Changi Camps – Work Parties
Amongst the many tasks carried out at Selarang and Changi Gaol Camps, the following are of note:
It was the responsibility of this party to collect or fell firewood for the camp kitchens and hospital.
The method used to transport the necessities of daily life by trailer.
Truck and car bodies were stripped of their chassis and replaced with flat platforms. Depending on the size and weight of the chassis and its load there were as many as 20 men in a party. The men would pull and push these wheeled skeletons whilst Japanese guards merely went along for the ride at the helm.
Several serious accidents occurred under this arrangement, so obviously the chore was not as safe as it sounds.
The job of this party was to collect coconuts from locally found trees. Edward ‘Snow’ Taylor was on this party for a time.
It was the job of the party to collect saltwater from Changi Beach to be boiled for its salt content for cooking and to produce saline solution for the hospital.
Garden Control Party
From the outset gardens were established at both Selarang Barracks and Changi Gaol. Vegetables grown included tapioca, sweet potato, spinach cucumber and sweet corn to supplement the POW’s rice diet.
Having been allocated ground and tools Major Colin Cameron and Lt. Kevin Boyle were the first to use their green thumbs and firstly planted 5 acres with tapioca, spinach and sweet potato outside the wire at Selarang. A further 3 acres were planted inside the wired area. When Colin and Kevin were sent to Thailand with ‘A’ Force in May 1942, Captain Tom Bunning took over as Garden Control Officer.
The additional food and nutrition provided by the vegetables was vital to men’s survival and large numbers of men toiled in these gardens for the common good.
Private Arthur London, A.A.O.C. an engineer by trade was appointed as drainage engineer. With men working under his command, Arthur London was promoted to the rank of T/Sgt. for the term of his employment on the Garden Control Party.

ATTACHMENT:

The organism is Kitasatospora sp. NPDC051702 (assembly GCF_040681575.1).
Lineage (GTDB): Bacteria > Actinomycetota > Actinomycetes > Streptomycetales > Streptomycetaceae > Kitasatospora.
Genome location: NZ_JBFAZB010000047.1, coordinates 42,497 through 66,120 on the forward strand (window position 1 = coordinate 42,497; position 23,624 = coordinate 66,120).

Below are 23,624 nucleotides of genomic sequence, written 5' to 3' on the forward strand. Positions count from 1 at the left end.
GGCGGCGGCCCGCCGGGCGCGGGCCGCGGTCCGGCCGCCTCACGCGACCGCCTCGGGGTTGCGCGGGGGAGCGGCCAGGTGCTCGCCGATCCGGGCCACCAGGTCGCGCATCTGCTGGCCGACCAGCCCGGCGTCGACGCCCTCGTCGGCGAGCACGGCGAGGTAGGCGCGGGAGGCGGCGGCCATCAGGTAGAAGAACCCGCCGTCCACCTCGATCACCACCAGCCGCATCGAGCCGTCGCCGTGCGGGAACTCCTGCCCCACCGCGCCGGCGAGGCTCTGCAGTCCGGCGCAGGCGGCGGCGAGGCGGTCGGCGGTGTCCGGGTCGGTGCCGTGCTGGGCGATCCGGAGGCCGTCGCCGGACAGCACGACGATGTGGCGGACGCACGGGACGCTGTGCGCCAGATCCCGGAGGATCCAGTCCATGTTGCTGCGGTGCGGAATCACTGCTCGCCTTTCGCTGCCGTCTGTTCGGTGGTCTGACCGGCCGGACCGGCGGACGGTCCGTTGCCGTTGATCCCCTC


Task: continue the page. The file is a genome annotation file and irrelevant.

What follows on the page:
With the move to Changi Gaol Camp there was an urgency to again establish gardens. Capt. Tom Bunning and his team started on Thursday 1st June 1944. Tapioca and vegetables were planted in an allocated 8-acre area. This new garden area was known as Tanah Merah. Capt. Bunning’s largest problem was the lack of manpower. Although the garden produced tons of vegetables it was obvious the men were physically losing between 4-5 lbs in body weight at the new camp. During 1945 the problem was exacerbated with the desparation of the Japanese as the war drew to a close. The Japanese demands for labour on work parties, in particular Tunneling Parties around Singapore and Johore deprived the gardens of workers. The gardens took a back seat to Japanese military priorities.
The Concert Party
This multi-national band of merry makers did more than just entertain the troops. Their performances lifted prisoner morale and if only for a short time, took their minds off their miserable existence, death and empty stomachs.
The Concert Party was represented by at least one member of the 2/4th – Robert Lyle who as an accomplished vocalist. The Concert Party made all their own props as well as producing and choreographing all their productions for which they must be congratulated.
The AIF concert party was disbanded in March 1945 by order of the Japanese. A certain item on the repertoire had displeased them!